Friday, May 28, 2010

CD Review: Ari Hest, Nora Jane Struthers, & Grant Gordy

A major perk of publishing a music site is the music samples we receive. Some are good, some not so good; but the samples definitely broaden our music horizons and allow us to "discover" artists that we intend to follow more closely. Three of these are Ari Hest, Nora Jane Struthers, and Grant Gordy. Initially the common ingredient to each CD, was that they were nice background music while working. However, after giving each a more closer examination - these are talented artists.

Ari Hest is a singer-songwriter, who last year left a major label in order to embark on an endeavor to write, record, and release one new song each week - the '52' project. And this spring he re-worked the twelve top songs selected by fans and released them in Twelve Mondays. The first two tracks introduced me to Hest's strong vocals - with a nice balance from the acoustic guitar. But as soon as The Weight played, I was hooked - great rhythm. Then there's Cranberry Lake with half vocals from co-writer Amy Kuney. This is a beautiful song. Ride the Break reminds me of my own travels after college - memories. And the CD ends with Reason to Believe which is typical of this CD and what makes it special - that Hest really puts his heart into the music. Too bad I'll miss his show at Jammin' Java on June 4th.

Nora Jane Struthers is a singer-songwriter attempting to make the jump from being an educator to being a full time musician. She has the pedigree - having a bluegrass-playing father and has been writing her own music in her teens. Currently based in Nashville, her self-titled CD Nora Jane Struthers is her first solo release - although she doesn't play alone. For this effort she has surrounded herself with some talent folks - Stuart Duncan, Rob Ickes, Bryan Sutton, Scott Vestal, Dennis Crouch, and Shawn Lane. Even Tim O’Brien pops in on a few songs. Wow. I'd see any of these on their own and this assembly really makes this CD stand out. The is a band - not a solo singer-songwriter; just listen to Mocking Bird. That could have been Bearfoot or The Greencards - except Struthers unique gives her away. That song along is worth buying the CD. There's also an old time feel to this CD - almost some Celtic folk influences - that it would probably have been as popular fifty years ago as well. She also proves that she is as equally comfortable playing and singing ballads as well as the up tempo dance songs. But throughout the CD its the musicians that balance Struthers' vocals. This is not just a talented artist strumming the guitar and attempting to get by with her lovely voice. Whether its the dobro, fiddle, mandolin, banjo, or bass - there is something besides Struthers voice to grab the listeners attention. Until she starts yodeling - then its all Struthers - a true cowgirl. Yet the CD quickly returns to a band with "Build a House", "One Notch Tighter", and "He's a Free Man" - all with tight harmonies and and a typical Bluegrass-Americana sound. But then again, forget everything I just wrote because the last track, the traditional "Say Darlin' Say", may be the best track. And its basically Struthers and Tim O’Brien on the fiddle. I need to get back home to see her at IOTA on June 29th. Why doesn't any route to south Florida anymore?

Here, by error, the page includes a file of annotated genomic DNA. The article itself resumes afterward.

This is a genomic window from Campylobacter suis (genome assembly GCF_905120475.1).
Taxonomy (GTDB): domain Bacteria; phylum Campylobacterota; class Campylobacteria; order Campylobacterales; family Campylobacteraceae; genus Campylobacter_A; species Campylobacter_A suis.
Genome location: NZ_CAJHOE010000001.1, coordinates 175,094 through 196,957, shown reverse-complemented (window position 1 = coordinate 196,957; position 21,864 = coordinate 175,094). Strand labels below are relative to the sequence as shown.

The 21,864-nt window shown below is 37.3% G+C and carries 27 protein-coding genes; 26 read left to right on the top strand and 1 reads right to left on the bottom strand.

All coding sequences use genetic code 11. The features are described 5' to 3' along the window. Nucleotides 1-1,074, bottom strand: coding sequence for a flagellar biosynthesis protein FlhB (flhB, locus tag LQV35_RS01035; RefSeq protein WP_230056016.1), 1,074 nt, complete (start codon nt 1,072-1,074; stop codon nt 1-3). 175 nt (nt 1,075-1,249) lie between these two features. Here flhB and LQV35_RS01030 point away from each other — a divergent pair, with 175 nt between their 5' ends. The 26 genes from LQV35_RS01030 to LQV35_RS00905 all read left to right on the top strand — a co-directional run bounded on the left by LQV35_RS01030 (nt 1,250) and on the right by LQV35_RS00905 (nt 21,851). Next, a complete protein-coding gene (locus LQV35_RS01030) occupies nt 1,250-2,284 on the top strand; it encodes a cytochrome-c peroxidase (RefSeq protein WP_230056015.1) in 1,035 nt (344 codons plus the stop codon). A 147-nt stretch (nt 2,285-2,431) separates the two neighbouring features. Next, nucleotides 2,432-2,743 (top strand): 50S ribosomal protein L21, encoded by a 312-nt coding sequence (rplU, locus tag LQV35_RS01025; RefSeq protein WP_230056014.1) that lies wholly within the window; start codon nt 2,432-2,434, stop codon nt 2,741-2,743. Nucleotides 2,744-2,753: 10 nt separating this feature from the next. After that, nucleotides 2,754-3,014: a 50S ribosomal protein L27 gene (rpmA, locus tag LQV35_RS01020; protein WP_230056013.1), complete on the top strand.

The final album, Grant Gordy's self titled CD, is completely different - that is - its all instrumental. After the first track, I thought "that's a cool instrumental; then came the second, then third - and finally a recognized a trend. An instrumental compilation makes sense considering Gordy is the lead guitarist for the David Grisman Quintet. Like the previous review, this isn't just a solo effort; Gordy has recruited several outstanding artists to form his own quintet, featuring Jayme Stone (banjo), Alex Hargreaves (fiddle), Paul Kowert (bass), and Dominick Leslie (mandolin). And Grisman makes a guest appearance on the mandolin in "Blues To Dawg". But don't think of this as a bluegrass album. The first two tracks are closer to jazz guitar - gypsy jazz at that. And whereas the guitar is prevalent throughout, there are plenty of fiddle and banjo leads to showcase the other members of the quintet. See "Little Grapes"; and even "Blues To Dawg" provides plenty of fiddle. In general, this CD is just a great listen. The songs are diverse, intricate, sometimes soft - sometimes pulsating; there's even a semi-classical waltz - my favorite track. But this is simple a cool CD that has a place in any music collection.

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